Weekend Journal: A Greenhorn Earns Her Stripes Among Thailand's Red Berets
By Jennifer Gampell
The green lime balanced atop the spoon that Sergeant Yoothakan Srisuk holds in his mouth blends in nicely with the colors of his army-issue camouflage apparel. Seated on the rec room floor, the sergeant of the Special Forces Unit tilts his head and carefully maneuvers the fruit onto his civilian neighbor's waiting spoon. The lime continues its precarious journey along a line of 13 spoon-mouthed recruits until, just before reaching me, it falls from the spoon of a giggling greenhorn.
I thought spoon passing games were kids' stuff, yet here I am together with 34 other grownups at 8 p.m. on Day 1 of our three-day sortie with the Special Forces Unit (SFU) of the Royal Thai Army. Originally trained in the early 1950s by the notorious U.S. Army Green Berets, Thailand's SFU-known as the Red Berets-spent the 1960s and 70s helping the Americans battle communism in Southeast Asia. The recent dearth of regional guerilla-fighting opportunities, however, has left the Red Berets seriously underemployed. Looking to capitalize on their mystique and perhaps incidentally polish the Thai army's coup-tainted image, former army chief General Chetta Thanajaro came up with the idea of the adventure weekends in 1997. Since then, several hundred Thai tourists (and the occasional intrepid foreigner) have joined up.
Ever since rendezvousing at 13:00 hours on Friday in Lopburi, Thailand's "military city," our group of Rambo wannabes has been doing double time. First we're bussed from the town center to a wooded SFU training camp on the outskirts of town. Then we're subjected to rigorous bouts of standing to attention and at easing while a big SFU pooh bah delivers the welcome speech.
Each weekend warrior is issued two water bottles plus a confusing array of ancillary pouches, straps and hooks. Fortunately, 20 SFU personnel have been assigned to our 35-person unit to help us assemble our gear. Unlike the unsmiling marine cadets standing at perpetual attention in pristine white livery, the SFU men favor standard camouflage fatigues heavily accessorized with U.S. Army paraphernalia.
Rock climbing, shooting, suspension bridge walking and rafting are listed as the "military related activities" for Day 1. But in the first of several schedule changes, our group performed only two of these: rappelling and shooting. (Possessed by an unreasonable fear of descending a large rock face supported only by rope harnesses, one of us did not rappel.) Nothing instills respect for the rigors of jungle warfare like lying splayed out on your stomach with an extremely heavy American-made M16 assault rifle jammed into your shoulder. All I'd done was fire off a measly 10 bullets yet here I was covered in dirt with a nasty ringing in my right ear.
After crawling into an uncomfortable tent at 23:00 hours, I was not amused by the 5 a.m. reveille on Saturday morning. But we had places to go and things to do. A two-hour bus ride brought us to a remote wildlife sanctuary that doubles as a SFU training area. Breakfast was a simple meal of rice soup consumed while the head ranger gave a lecture on the flora and fauna we might encounter on our scheduled three-hour hike. He stressed the importance of conserving Thailand's rapidly dwindling forests and urged us to respect the environment. Lunch rations (in styrofoam containers loaded into plastic bags) were then distributed.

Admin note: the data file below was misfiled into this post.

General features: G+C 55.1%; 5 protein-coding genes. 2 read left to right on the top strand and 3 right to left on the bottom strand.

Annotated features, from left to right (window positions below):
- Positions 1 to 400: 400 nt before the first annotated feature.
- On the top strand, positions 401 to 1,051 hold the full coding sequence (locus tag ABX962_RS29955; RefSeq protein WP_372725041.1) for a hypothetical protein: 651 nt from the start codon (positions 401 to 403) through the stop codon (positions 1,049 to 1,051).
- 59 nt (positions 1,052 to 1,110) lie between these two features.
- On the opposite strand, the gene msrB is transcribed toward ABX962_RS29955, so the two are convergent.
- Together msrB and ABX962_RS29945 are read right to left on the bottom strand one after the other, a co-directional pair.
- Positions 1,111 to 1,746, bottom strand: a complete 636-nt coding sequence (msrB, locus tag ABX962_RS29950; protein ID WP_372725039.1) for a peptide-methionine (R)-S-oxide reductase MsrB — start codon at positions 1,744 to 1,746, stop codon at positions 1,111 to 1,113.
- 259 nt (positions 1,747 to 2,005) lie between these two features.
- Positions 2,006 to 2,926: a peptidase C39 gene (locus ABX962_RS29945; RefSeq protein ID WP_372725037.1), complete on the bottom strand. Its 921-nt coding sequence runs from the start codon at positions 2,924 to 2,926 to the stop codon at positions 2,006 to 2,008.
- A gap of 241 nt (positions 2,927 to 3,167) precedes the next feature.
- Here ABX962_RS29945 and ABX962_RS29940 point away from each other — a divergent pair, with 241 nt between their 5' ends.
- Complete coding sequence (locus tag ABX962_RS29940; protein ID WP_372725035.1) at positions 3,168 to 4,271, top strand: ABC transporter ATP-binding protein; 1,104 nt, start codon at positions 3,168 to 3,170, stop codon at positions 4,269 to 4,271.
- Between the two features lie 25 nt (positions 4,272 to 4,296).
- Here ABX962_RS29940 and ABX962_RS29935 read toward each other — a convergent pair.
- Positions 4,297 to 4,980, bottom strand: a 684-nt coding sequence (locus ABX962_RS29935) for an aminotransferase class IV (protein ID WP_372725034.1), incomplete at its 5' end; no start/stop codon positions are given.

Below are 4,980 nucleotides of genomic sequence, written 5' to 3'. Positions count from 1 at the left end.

The day's carefully calibrated timetable soon began to fall apart. First, the vehicle transporting us to the starting point of the hike got stuck in the mud, leaving us to walk an extra kilometer. Next, the captain couldn't contact sanctuary headquarters about the broken down truck because his walkie talkie battery ran out. Finally, one of the three leaders decided to take his group on an extended uphill foray in search of exotic plant life.
Ultimately, we were four hours late leaving the wildlife sanctuary for our Saturday night campsite, a secluded spot next to a lovely lake. The upside of missing the late afternoon's scheduled lesson was that someone else ended up preparing our dinner! I may not have learned how to fill a piece of thick bamboo with uncooked rice and cook it over a bed of hot coals, but I did learn how to eat it!. Ditto the bamboo-skewered chicken and succulent grilled freshwater fish.
If the Red Berets spend their evenings at isolated encampents singing loudly until 11 p.m. to the accompaniment of bongo drums and a synthesizer, then indeed I had an authentic army experience. If not, I was kept awake for naught. Either way, I wasn't too unhappy on Sunday morning when, after a brief but scary demonstration of which snakes you definitely don't want to mess with, we headed back to SFU headquarters in Lopburi for the final episode of our military adventure.
Having behaved like a coward at Friday's rock climbing event, I vowed to be the first jumper out of the 34-foot tower. Outfitted in crash helmet and harness, I leapt from the five-story building, slid rapidly to the end of a sloping horizontal cable and dangled like a piece of laundry until unhooked. Who says the army doesn't built character!
In three rows we lined up to receive our diplomas. With a smile, Special Colonel Sittiporn Udomchat affixed the red SFU wings to the right strap of my leotard (oops, I should have worn sleeves). Women aren't allowed to shake his hand so I just nodded my appreciation. The pin is decorated with a three-headed elephant, symbol of the SFU, embroidered in silver thread. Hopefully I'll find something to wear it with.
Copyright © 1999 Asian Wall Street Journal